Under the genuine "verbal act" doctrine the conduct and the verbal utterances must be by the same person, but under the spontaneous exclamation exception to the hearsay rule, "that nervous excitement which renders an utterance admissible may exist equally for a mere bystander as well as for the injured or injuring person, and therefore the utterances of either, concerning what they observed, are equally admissible." Id., § 1755 (Vol. VI, pp. 159-160), citing Kentucky decisions at footnote 2. The admissibility of what Powers and Kelly, or either of them, said to Blanton immediately following the robbery must, of course, be determined under the spontaneous exclamation exception to the hearsay rule. Thus it is unnecessary to consider whether they were participants or bystanders. See, however, Hemphill v. Commonwealth, Ky., 379 S.W.2d 223, 228 (1964).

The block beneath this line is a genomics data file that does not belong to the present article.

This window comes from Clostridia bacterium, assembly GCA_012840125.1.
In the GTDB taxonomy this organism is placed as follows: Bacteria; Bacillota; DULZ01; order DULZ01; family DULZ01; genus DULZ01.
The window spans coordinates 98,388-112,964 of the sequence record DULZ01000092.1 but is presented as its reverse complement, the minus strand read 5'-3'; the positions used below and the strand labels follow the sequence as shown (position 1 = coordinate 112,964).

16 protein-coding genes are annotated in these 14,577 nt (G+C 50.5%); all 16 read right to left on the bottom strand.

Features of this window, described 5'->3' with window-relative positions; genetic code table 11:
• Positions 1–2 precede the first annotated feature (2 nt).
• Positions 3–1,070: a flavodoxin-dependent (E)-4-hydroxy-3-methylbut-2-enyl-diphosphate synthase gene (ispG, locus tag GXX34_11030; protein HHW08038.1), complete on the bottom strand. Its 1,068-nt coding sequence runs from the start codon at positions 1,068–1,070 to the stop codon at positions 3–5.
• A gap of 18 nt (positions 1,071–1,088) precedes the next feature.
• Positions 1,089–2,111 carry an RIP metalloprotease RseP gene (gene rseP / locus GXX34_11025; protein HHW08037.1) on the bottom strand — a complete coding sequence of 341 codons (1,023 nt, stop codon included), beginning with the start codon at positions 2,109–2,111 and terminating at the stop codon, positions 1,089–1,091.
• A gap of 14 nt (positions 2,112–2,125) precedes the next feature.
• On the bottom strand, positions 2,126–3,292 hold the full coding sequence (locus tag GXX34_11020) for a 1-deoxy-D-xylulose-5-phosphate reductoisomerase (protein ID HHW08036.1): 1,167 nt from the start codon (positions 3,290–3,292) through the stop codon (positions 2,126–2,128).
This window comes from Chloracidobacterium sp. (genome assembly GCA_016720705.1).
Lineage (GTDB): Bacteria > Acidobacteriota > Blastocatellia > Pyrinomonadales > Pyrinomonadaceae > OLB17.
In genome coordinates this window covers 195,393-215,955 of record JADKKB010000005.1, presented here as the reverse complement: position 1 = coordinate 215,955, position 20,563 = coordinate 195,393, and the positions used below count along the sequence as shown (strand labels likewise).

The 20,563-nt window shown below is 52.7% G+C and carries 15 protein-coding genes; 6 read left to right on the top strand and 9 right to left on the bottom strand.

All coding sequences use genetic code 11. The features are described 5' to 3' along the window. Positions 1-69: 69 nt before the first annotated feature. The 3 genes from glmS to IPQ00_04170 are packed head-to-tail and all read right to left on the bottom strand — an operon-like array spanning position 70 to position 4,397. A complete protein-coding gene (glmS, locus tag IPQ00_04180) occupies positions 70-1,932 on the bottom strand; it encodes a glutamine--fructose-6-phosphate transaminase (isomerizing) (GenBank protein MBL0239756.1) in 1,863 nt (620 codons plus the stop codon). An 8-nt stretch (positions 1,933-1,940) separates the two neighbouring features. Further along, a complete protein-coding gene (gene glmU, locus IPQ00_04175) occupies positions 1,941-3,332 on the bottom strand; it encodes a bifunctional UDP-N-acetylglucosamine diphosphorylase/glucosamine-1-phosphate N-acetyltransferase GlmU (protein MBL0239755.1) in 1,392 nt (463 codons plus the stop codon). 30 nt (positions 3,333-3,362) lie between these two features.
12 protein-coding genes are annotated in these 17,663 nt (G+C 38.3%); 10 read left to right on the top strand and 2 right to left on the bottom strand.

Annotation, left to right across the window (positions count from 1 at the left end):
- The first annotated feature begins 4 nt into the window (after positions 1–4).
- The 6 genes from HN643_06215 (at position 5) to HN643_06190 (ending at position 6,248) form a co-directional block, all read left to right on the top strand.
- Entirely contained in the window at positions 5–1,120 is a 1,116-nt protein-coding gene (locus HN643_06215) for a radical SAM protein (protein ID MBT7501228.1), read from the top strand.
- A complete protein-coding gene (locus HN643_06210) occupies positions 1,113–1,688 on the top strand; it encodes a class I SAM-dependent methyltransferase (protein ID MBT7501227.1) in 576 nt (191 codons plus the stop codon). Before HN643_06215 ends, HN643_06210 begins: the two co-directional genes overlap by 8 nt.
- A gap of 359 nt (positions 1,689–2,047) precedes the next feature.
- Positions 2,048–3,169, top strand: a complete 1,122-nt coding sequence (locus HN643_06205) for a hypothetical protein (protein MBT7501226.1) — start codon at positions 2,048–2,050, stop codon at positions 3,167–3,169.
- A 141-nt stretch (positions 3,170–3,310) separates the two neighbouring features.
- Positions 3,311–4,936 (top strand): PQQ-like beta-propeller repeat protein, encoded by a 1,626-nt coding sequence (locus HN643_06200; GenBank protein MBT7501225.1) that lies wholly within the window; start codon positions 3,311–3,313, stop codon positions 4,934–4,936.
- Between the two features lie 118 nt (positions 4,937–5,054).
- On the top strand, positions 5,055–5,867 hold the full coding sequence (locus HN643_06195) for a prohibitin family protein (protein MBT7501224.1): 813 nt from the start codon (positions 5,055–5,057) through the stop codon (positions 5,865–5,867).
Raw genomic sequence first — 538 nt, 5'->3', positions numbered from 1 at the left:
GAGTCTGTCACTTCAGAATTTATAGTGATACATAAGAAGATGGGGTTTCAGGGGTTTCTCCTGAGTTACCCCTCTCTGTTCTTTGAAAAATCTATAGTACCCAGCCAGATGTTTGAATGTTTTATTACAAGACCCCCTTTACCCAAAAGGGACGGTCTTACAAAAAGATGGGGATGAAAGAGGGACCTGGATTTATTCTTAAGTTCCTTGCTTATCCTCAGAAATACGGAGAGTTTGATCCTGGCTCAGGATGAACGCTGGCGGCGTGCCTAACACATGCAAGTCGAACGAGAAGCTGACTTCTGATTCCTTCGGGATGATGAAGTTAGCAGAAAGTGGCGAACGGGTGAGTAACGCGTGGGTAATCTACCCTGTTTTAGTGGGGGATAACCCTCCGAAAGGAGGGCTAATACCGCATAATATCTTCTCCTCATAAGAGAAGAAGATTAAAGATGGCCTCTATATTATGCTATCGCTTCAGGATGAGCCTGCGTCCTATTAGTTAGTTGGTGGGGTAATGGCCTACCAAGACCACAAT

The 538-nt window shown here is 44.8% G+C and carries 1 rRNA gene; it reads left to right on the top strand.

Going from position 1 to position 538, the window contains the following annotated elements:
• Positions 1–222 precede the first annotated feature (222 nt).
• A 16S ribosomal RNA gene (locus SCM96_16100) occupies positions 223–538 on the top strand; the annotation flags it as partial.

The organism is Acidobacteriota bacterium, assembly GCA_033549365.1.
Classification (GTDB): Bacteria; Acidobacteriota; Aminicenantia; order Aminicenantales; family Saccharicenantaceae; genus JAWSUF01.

*402 The facts are not far different from those in Daws v. Commonwealth, 314 Ky. 265, 234 S.W.2d 953 (1950), in which the defendant was on trial for shooting at one Daulton with intent to kill. The incident occurred at a place 100 to 125 yards from a church. Daulton drove his truck on to the church and told several persons the defendant had shot at him. According to the opinion reversing a judgment of conviction, Daulton's statement was made "after he had driven slowly in his truck 100 to 125 yards from the place of the shooting to the Church and after he had been at the church for three minutes." (Emphasis added.) Hence it was held inadmissible, being neither spontaneous nor contemporaneous with the shooting. The case was distinguished from Norton's Adm'r v. Winstead, 218 Ky. 488, 291 S.W. 723 (1927), which involved about the same time lapse, on the ground that in the latter case the statement was made at the place of the shooting. On that basis, this case is more like the Norton case, in that the statement or statements identifying the appellants were made at the scene of the crime.